Crook of Condemnation; while God-Pharaoh’s Gift doesn’t target, and thus
it’s not a hard answer, the ability to cherry-pick creatures to keep him
off the six-creature mark of Gate to the Afterlife is still a promising
option, and it would have worked with the deck’s many artifact synergies.
Now, I had to get creative with cards like Declaration of Stone, which do
not grant your opponent a token if they hit an embalmed creature. If your
opponent has a real Champion of Wits out and two embalmed tokens, your
opponent only gets one Clue. It seemed like a corner case, but it’d be
something he’d have to play around come Game 3. I sideboarded in
counterspells Metallic Rebuke and Confirm Suspicions alongside the other
removal, should he attempt to underestimate his land needs. I wasn’t
worried about Negate; I was worried almost entirely on creatures I could
not effectively block.
Game 2 did not go well for Ryan; after missing on some lands and with
multiple Heralds of Anguish thanks to Mirage Mirror, I blasted him down
with an ahead-of-curve Herald of Anguish, shredding his hand and life
total. Although I had artifacts and mana to wipe out his shrimpy,
non-embalmed team, I didn’t need it; he was dead two swings later.
Game 3 was a nailbiter that saw him resolve Angel of Invention on-curve and
me countering with Declaration in Stone, Consign on God-Pharaoh’s Gift
pre-combat, and a swarm of Angel of Condemnation holding down my Tezzeret
the Schemer and some hard scry decisions. I wanted to play a different
game, one based on tempo rather than the depletion of resources.
I realized that Jeskai God-Pharaoh’s Gift’s greatest enemy was its mana,
both in the height of its threats’ costs and the color. I decided to tax
his resources shortly before time was called. We went to turns, and he was
at five life. On turn 4 of 5, he embalmed his Angel of Condemnation the
hard way, paying six and making a token from the graveyard, banishing my
Herald of Anguish. Responding to the battlefield trigger of the token, I
threw two Etherium Cells from my recently liberated Tezzeret the Schemer
away, giving the creature a total of -4/-4. It never left the battlefield,
I untapped on turn 5, and I swung for game, as he had no flyers to protect
Note to self: play faster.
Round 3 – Grixis Control
My third round opponent, Nick, was trying out and enjoying the Grixis
Control deck he was piloting that day, which had led him to a semi-finals
record that far.
In Game 1, I had very few cards that could effectively interact with him
and his Nicol Bolas, God-Pharaoh finisher. Although I kept at it for a bit,
I looked at the two Battle of the Bridge in my hand, considered the
seventeen minutes that had already elapsed, and realized my opponent was
playing with his food. I conceded and went to sideboard. Sometimes it’s
just right to do that to save time and give yourself more of an opportunity
to scrape by in the next game.
In Game 2, with my deck full of counterspells and Mirage Mirror, I stuck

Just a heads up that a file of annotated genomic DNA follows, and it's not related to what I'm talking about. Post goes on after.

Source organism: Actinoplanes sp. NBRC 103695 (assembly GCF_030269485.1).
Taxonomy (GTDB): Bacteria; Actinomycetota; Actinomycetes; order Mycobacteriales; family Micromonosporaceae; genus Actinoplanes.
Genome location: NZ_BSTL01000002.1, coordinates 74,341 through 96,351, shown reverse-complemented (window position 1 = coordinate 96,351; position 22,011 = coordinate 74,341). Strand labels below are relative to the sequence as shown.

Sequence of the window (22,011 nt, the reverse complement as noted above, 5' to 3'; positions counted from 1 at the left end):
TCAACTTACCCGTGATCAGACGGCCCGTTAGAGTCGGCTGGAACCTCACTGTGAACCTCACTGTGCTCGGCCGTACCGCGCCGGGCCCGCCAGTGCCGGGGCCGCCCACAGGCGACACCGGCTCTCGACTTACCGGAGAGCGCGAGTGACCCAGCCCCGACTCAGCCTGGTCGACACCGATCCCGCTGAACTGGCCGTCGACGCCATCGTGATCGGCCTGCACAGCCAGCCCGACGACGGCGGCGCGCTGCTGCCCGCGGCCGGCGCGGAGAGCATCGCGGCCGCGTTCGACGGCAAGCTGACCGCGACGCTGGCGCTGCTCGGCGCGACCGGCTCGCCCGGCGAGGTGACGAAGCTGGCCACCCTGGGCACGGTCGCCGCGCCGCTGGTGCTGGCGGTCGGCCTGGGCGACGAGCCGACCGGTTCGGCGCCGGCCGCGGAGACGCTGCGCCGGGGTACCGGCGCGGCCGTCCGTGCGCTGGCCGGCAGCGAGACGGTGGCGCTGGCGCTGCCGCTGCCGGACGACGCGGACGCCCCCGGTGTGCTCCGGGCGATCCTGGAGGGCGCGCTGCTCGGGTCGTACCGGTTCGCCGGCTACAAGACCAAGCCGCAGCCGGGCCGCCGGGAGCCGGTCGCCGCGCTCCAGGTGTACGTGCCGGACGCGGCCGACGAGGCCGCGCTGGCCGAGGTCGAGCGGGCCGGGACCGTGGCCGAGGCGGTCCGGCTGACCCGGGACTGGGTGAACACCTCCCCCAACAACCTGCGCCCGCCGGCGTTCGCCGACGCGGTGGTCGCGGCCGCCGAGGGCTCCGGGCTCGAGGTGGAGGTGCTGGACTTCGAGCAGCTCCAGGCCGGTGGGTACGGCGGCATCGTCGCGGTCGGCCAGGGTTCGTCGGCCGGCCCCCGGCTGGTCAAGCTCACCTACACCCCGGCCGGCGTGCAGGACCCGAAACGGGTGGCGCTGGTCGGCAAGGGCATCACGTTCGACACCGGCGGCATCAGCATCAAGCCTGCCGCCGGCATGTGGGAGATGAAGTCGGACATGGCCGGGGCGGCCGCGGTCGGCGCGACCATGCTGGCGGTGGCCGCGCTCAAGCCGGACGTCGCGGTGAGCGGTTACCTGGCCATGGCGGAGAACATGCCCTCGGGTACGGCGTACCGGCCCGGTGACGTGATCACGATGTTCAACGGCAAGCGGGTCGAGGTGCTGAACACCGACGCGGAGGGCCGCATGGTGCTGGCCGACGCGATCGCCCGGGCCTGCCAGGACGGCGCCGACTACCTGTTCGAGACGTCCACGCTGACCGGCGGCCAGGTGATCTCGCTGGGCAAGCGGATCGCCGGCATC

Hidden Stockpile early underneath his counterspells, and he could not
effectively interact with them. While he did counter most of my Tezzeret
the Schemers and Herald of Anguishes, the Servos pecked away incessantly,
giving me a slow but sure win.
With plenty of time on the clock, we both shuffled up in Game 3 and
mulliganed to six. He never got more than three lands deep and never had
the blue mana to counter my Tezzeret the Schemer or any other threats I
managed to muster. What I will say is that I played conservatively, letting
him have to tap out to play his consistency-generators (Supreme Will,
Glimmer of Genius, etc.), and with so little blue mana, he had to
prioritize it suboptimally. I snuck through too many threats, and he
Six games up, two games down, which I’ll take against real decks!
Round 4 – Ramunap Red
My opponent and I were both the only undefeated players that day, so we
split. But, as I always prefer, we played out the match anyway.
I kept a cocky seven-card hand and got immediately punished after a turn 1
Falkenrath Gorger. My opponent had opted for nonrotating threats, so cards
I hadn’t thought of, like Brazen Scourge and Hungry Flames, came at me
In Game 2, I realized my anti-aggro game was fairly weak, as Declaration in
Stone just draws them one card closer to lethal burn, and they often have
mana to spare when I’m not beating down that hard. I got to play Magic this
time, but my opponent still assembled a much more aggressive team than I
could manage. Glad I offered the split.
Four booster packs and three Showdown packs later, I was satisfied with my
deck’s performance. It’s rough around the edges, sure, but some of the
deck’s interactions were impressive. Contraband Kingpin triggers off
Thraben Inspector’s Clue as well as for each Servo I make. Servo Schematic
didn’t need as much to be good as I’d thought, although there’s a good
chance that Servo Exhibition is better. Graveyard hate is not as important
as less narrow, tempo-based plays, and aggro is still a tough matchup for
which we must prepare, both in the maindeck and sideboard.
Given our current previews and the rotation of two whole blocks of Magic,
my post-rotation Esper Tezzeret deck looks like this.
We need to see more, but I’d love to add some more Pirates and the Treasure
they produce, making Treasure that functionally emulates Tezzeret the
Schemer’s Etherium Cell. Until then, though, I’m happy making trinkets and
Treasure opens up a lot of potential for the next set, both from flavor and
gameplay perspectives. As we look to Ixalan’s artifacts, which
ones are you excited to try? Do you have a new list, or an old one you’re